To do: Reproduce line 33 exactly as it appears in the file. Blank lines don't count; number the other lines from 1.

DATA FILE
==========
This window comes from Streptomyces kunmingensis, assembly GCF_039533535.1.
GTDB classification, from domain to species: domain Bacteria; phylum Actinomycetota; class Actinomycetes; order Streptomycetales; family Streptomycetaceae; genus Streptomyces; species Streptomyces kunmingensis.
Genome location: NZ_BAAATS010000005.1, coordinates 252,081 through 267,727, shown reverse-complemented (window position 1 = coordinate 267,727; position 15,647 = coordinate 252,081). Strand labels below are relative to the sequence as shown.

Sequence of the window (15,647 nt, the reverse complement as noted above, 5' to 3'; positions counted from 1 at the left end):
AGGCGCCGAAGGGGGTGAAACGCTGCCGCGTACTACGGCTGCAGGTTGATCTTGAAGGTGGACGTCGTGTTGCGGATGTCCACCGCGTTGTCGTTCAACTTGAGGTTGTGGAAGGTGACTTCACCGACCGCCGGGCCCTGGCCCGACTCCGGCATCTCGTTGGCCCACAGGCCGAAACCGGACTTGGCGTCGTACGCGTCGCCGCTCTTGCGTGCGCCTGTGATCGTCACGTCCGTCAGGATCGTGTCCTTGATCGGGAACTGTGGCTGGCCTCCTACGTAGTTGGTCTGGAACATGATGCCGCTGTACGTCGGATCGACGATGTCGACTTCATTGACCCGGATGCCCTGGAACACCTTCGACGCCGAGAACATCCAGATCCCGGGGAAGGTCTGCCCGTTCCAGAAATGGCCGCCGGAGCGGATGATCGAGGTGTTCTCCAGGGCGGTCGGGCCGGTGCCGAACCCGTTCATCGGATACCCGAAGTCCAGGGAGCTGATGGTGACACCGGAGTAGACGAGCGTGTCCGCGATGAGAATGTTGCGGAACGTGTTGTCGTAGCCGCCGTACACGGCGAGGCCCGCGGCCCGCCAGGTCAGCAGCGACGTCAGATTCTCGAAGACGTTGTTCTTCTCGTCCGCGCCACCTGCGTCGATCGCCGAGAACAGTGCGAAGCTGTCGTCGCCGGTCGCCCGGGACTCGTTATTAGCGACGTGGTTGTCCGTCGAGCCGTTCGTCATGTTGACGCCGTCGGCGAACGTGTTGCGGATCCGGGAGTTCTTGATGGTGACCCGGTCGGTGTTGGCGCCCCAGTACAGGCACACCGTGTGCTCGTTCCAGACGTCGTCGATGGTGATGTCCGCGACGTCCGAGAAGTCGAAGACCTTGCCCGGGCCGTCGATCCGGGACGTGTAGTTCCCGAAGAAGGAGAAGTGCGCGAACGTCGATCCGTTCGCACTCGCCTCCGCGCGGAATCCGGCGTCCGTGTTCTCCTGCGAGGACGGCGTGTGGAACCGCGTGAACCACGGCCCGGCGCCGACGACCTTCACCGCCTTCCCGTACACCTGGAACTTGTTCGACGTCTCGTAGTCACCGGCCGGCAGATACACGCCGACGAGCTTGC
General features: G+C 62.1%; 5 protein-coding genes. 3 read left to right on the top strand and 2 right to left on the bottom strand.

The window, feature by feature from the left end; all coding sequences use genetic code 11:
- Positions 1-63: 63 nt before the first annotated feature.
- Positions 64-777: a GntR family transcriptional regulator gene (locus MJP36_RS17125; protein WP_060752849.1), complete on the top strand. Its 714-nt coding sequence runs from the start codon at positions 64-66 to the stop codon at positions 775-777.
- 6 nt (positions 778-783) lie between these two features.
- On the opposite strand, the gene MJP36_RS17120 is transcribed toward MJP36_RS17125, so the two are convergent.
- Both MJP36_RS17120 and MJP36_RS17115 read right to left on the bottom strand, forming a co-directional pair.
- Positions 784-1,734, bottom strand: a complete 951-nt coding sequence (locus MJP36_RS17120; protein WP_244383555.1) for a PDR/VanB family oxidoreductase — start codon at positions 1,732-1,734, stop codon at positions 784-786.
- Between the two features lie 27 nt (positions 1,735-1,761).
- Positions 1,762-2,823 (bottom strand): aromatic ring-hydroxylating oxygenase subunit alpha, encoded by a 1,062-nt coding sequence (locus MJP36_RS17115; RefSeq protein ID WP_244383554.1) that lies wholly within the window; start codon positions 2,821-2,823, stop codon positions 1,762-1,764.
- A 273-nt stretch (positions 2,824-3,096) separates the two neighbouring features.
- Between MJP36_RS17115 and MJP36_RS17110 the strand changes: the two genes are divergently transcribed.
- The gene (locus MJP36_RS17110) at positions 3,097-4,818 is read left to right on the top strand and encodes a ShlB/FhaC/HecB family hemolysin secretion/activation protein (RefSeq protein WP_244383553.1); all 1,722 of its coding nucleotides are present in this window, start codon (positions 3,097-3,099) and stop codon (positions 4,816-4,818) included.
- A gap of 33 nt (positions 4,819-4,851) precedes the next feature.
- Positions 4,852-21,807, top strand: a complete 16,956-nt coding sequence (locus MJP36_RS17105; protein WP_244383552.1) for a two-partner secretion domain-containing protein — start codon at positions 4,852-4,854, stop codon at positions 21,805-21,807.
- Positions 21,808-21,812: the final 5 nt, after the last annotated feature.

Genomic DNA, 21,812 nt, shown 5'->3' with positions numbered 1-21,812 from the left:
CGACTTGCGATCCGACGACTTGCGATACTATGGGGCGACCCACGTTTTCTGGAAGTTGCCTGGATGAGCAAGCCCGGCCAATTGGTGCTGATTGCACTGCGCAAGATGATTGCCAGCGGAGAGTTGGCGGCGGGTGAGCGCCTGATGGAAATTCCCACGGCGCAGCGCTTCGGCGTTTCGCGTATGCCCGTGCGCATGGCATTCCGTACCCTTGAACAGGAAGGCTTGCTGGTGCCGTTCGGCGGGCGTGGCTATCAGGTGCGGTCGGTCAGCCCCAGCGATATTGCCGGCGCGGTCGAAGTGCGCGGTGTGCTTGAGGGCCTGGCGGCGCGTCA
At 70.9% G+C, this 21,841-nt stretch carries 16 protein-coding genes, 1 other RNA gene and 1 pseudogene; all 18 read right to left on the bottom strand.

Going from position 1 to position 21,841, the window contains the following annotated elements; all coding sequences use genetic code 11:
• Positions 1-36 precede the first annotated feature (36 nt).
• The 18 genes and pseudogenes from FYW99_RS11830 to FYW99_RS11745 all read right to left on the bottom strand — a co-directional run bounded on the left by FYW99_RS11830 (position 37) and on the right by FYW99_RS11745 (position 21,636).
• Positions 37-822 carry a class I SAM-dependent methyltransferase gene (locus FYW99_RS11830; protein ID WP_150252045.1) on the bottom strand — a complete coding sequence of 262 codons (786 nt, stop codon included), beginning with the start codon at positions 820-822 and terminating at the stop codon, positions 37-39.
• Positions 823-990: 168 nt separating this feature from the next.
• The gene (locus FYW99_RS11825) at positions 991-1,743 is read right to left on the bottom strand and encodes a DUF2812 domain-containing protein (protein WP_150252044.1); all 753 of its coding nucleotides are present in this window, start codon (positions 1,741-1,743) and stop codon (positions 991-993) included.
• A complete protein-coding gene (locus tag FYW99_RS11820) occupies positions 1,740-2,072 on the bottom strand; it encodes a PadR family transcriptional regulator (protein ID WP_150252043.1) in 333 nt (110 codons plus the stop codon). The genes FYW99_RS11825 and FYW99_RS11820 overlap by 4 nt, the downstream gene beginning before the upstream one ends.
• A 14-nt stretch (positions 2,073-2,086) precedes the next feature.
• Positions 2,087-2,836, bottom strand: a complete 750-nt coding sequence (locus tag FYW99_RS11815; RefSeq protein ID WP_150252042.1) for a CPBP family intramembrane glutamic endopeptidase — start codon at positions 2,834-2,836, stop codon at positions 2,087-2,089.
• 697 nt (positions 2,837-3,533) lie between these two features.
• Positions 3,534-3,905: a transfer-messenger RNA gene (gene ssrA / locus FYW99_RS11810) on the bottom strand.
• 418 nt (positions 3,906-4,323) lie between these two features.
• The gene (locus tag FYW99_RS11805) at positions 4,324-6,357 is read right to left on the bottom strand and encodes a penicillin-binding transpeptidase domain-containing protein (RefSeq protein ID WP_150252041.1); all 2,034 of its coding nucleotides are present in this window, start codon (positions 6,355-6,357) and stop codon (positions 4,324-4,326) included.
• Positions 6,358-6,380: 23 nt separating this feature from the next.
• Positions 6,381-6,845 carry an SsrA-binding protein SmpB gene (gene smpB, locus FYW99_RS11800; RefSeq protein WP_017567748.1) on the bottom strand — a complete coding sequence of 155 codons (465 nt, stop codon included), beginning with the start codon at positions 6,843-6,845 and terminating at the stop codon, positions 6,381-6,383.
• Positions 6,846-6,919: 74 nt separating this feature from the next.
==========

• Positions 2,087-2,836, bottom strand: a complete 750-nt coding sequence (locus tag FYW99_RS11815; RefSeq protein ID WP_150252042.1) for a CPBP family intramembrane glutamic endopeptidase — start codon at positions 2,834-2,836, stop codon at positions 2,087-2,089.